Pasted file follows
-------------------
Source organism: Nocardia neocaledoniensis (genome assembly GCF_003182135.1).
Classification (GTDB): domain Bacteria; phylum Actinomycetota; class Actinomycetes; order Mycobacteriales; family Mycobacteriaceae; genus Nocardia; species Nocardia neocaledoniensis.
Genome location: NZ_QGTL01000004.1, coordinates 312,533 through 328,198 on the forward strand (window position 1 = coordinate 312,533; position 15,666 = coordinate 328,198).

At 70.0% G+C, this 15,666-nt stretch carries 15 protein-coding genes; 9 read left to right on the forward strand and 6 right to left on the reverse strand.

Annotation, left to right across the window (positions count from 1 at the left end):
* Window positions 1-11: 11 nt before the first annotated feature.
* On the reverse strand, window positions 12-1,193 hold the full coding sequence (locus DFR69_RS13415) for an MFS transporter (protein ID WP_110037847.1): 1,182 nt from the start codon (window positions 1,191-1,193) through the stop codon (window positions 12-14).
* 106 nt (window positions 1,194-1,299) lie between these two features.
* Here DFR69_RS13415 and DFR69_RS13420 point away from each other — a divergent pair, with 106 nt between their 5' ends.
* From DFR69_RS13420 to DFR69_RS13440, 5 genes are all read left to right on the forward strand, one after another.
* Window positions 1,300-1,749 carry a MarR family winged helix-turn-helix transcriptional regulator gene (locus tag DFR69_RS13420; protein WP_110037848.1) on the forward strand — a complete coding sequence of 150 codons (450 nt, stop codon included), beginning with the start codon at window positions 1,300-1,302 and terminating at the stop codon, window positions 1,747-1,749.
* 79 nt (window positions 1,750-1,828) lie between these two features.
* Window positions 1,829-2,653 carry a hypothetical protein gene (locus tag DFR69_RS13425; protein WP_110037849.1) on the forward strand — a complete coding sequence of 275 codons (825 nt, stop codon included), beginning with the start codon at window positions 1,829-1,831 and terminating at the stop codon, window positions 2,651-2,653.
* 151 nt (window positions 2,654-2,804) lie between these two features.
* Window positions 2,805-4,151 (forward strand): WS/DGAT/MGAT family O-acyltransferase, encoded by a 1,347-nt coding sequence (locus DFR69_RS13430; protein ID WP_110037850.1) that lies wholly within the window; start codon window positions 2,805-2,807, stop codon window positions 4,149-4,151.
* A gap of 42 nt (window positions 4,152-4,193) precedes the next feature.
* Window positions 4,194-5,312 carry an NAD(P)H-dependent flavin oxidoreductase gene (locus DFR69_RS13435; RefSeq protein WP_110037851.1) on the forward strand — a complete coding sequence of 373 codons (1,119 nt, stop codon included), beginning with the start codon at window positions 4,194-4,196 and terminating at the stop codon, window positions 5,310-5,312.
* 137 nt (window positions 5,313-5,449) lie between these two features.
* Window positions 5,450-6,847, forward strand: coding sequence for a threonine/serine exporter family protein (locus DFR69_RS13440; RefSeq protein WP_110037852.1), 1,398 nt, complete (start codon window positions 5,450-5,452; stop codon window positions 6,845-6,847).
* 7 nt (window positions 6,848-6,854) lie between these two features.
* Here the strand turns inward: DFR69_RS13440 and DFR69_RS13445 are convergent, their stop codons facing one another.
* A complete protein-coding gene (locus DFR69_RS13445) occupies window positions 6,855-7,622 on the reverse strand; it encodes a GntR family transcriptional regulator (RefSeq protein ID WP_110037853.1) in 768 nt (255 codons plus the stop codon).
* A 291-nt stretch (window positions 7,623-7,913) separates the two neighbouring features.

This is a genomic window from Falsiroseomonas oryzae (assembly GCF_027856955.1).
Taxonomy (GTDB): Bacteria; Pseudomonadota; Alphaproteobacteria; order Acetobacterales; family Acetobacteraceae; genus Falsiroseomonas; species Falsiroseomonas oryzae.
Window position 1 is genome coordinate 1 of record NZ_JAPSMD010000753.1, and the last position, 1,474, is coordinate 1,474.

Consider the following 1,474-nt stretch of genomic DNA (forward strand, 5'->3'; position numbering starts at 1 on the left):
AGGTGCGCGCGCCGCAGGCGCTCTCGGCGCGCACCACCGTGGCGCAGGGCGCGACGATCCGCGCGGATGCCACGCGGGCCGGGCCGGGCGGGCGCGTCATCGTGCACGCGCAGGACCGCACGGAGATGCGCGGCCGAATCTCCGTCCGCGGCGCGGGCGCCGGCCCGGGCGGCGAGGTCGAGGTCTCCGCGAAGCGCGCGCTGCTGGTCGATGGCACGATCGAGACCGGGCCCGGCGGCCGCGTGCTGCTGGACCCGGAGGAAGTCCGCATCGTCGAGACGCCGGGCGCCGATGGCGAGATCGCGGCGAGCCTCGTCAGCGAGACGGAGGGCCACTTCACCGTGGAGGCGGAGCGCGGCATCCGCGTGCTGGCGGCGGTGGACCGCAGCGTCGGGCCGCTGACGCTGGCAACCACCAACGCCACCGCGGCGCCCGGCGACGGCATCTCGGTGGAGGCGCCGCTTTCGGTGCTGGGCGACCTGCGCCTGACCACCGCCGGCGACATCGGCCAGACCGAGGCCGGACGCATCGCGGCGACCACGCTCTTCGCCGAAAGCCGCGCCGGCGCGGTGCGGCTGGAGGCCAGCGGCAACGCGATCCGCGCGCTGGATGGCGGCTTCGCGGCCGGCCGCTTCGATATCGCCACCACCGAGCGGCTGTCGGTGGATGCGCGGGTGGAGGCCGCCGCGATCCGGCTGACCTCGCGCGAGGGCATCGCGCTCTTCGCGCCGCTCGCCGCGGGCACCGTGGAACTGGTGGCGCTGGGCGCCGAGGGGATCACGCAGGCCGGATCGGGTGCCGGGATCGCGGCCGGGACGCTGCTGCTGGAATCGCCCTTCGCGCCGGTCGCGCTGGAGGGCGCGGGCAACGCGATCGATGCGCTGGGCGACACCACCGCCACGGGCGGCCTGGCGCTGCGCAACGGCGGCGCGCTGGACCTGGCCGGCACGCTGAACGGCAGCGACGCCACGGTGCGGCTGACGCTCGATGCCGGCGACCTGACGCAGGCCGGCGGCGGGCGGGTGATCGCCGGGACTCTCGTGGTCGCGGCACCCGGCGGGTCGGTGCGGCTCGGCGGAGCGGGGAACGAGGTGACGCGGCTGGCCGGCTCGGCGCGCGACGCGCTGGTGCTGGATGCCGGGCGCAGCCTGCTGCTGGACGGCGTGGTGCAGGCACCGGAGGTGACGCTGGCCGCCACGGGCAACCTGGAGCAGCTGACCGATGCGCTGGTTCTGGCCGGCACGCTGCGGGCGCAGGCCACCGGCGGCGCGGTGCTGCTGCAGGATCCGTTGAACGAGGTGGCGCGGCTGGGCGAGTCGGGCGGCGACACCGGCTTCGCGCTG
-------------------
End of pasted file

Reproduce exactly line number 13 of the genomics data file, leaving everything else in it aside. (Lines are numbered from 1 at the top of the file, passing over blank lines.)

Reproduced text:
* Window positions 1,829-2,653 carry a hypothetical protein gene (locus tag DFR69_RS13425; protein WP_110037849.1) on the forward strand — a complete coding sequence of 275 codons (825 nt, stop codon included), beginning with the start codon at window positions 1,829-1,831 and terminating at the stop codon, window positions 2,651-2,653.